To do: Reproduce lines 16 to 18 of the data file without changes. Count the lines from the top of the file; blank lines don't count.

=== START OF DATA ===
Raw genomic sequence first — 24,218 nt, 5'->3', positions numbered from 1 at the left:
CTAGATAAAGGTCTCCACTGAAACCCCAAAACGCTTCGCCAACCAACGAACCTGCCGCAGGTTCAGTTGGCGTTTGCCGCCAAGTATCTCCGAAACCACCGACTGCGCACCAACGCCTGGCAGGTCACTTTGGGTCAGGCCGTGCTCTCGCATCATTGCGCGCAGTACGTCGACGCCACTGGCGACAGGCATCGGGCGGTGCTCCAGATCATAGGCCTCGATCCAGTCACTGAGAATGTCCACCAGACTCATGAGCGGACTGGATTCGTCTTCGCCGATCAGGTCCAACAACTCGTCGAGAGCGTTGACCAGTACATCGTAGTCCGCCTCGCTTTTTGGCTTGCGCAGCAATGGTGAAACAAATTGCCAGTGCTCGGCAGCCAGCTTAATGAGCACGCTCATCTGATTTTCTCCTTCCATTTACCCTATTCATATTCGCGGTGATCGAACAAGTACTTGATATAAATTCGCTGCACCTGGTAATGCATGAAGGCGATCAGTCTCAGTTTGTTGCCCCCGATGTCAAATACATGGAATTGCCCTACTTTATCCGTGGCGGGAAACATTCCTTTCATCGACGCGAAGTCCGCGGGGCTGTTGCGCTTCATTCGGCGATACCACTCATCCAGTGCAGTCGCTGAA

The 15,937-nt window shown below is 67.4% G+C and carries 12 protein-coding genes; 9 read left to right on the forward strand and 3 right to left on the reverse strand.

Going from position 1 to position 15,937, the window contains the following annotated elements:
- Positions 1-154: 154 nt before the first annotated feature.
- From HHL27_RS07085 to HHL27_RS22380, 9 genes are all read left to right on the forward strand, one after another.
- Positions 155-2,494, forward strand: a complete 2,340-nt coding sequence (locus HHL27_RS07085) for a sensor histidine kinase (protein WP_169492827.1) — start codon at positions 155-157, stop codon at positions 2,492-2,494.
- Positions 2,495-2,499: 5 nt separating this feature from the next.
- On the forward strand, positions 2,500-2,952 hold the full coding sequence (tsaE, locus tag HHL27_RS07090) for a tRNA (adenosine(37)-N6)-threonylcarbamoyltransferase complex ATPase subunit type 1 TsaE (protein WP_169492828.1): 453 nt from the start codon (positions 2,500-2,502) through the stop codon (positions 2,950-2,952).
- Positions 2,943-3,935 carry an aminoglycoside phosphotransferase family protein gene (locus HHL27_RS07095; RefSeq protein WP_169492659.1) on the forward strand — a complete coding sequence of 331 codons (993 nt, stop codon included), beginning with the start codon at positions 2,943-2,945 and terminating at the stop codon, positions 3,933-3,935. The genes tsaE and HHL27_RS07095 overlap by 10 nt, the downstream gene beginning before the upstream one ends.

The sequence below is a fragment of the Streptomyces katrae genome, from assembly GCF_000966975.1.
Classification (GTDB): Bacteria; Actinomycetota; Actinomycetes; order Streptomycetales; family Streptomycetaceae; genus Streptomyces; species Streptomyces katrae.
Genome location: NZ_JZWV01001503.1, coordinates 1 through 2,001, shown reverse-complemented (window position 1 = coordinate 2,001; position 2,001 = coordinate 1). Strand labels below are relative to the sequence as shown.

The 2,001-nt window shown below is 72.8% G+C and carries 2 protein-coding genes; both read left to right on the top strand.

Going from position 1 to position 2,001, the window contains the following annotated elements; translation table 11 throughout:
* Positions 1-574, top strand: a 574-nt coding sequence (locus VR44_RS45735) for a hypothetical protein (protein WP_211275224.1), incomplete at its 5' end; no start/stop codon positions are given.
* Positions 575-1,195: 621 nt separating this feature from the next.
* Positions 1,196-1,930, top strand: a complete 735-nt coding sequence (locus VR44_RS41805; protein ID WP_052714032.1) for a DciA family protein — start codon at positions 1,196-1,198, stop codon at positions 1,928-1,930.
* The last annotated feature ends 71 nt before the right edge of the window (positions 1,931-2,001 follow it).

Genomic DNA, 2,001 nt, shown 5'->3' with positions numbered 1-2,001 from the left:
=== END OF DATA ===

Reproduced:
* Positions 1-574, top strand: a 574-nt coding sequence (locus VR44_RS45735) for a hypothetical protein (protein WP_211275224.1), incomplete at its 5' end; no start/stop codon positions are given.
* Positions 575-1,195: 621 nt separating this feature from the next.
* Positions 1,196-1,930, top strand: a complete 735-nt coding sequence (locus VR44_RS41805; protein ID WP_052714032.1) for a DciA family protein — start codon at positions 1,196-1,198, stop codon at positions 1,928-1,930.